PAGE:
Using the current size and geographic distribution of the world's major religions, age differences, fertility and mortality rates, international migration and patterns in conversion, researchers at the Global Religious Futures project modeled population changes to 2050. Their results show that, based on current demographic trends, by 2050:
- The number of Muslims will nearly equal the number of Christians around the world.
- Atheists, agnostics and other people who do not affiliate with any religion – though increasing in countries such as the United States and France – will make up a declining share of the world’s total population.
- The global Buddhist population will be about the same size it was in 2010, while the Hindu and Jewish populations will be larger than they are today.
- In Europe, Muslims will make up 10% of the overall population.
- India will retain a Hindu majority but also will have the largest Muslim population of any country in the world, surpassing Indonesia.
- In the United States, Christians will decline from more than three-quarters of the population in 2010 to two-thirds in 2050, and Judaism will no longer be the largest non-Christian religion. Muslims will be more numerous in the U.S. than people who identify as Jewish on the basis of religion.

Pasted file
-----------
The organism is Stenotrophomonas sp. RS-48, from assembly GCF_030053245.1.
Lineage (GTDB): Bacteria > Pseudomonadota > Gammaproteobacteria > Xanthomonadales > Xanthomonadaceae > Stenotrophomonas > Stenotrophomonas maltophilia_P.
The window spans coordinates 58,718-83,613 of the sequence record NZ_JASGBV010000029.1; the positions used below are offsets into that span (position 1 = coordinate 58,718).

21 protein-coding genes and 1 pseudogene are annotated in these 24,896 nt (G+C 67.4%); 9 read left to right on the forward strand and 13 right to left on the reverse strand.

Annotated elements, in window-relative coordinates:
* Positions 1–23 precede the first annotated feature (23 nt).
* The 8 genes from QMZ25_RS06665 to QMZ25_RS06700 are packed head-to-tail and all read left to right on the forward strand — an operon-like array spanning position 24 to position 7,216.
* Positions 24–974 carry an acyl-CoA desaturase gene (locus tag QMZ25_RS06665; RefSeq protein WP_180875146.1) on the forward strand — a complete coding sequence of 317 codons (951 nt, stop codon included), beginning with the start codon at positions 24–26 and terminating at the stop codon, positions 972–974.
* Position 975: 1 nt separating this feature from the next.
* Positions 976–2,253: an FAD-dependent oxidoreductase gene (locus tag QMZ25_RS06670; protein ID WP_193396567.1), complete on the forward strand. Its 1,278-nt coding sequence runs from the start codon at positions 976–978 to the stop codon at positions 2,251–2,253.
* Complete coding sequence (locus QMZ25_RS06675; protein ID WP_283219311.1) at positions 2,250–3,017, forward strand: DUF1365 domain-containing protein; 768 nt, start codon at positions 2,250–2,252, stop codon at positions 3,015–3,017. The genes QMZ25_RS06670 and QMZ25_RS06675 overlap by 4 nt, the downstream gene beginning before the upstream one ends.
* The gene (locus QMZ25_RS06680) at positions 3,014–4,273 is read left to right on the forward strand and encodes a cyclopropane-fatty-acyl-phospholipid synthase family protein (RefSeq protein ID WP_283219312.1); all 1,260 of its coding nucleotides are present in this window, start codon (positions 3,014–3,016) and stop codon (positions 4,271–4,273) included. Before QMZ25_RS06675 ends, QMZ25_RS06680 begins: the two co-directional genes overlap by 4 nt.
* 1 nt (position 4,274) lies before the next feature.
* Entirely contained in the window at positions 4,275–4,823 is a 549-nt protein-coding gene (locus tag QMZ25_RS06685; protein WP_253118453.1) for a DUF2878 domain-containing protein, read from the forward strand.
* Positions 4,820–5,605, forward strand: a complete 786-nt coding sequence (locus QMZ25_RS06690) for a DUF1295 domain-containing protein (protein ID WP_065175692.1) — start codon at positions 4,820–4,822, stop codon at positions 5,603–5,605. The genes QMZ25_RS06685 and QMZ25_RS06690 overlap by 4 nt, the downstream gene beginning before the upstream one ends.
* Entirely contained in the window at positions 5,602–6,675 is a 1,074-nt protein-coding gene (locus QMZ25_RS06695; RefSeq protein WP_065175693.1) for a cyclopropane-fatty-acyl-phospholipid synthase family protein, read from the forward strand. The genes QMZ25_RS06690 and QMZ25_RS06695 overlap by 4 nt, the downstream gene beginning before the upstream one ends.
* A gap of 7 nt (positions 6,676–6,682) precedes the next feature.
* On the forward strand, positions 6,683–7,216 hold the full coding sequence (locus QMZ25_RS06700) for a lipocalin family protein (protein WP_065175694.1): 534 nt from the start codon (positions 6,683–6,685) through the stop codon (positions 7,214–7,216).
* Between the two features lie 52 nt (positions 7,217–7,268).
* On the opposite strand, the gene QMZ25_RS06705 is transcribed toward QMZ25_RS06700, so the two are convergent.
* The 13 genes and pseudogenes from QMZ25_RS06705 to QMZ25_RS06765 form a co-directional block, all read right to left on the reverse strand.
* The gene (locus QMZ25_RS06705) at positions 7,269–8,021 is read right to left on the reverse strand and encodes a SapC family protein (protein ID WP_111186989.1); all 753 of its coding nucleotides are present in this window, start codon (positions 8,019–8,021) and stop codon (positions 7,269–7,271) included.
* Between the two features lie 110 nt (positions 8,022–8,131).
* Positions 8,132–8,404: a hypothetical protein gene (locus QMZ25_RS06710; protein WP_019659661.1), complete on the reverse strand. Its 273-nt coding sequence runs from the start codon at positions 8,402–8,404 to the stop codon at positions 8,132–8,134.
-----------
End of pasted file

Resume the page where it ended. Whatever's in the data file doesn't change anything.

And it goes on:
- Four out of every 10 Christians in the world will live in sub-Saharan Africa.
The researchers attribute much of the worldwide growth of Islam to a comparatively youthful population with high fertility rates, particularly in developing countries where infant mortality rates have been falling.
Readers interested in religious topics and questions should explore the Global Religious Futures Project website (http://globalreligiousfutures.org/), which covers a wide range of questions related to the topic of global religious trends, provides customizable interactives, and allows users to download data and share visualizations in various ways. The data currently in the Global Religious Futures database includes:
- Data on characteristics of the populations of 234 countries and territories in 2010 and projected through 2050
- Data on research questions related to government restrictions on religion and social hostilities involving religion in 198 countries and territories
- Select questions from two extensive public opinion surveys that cover more than 40 countries
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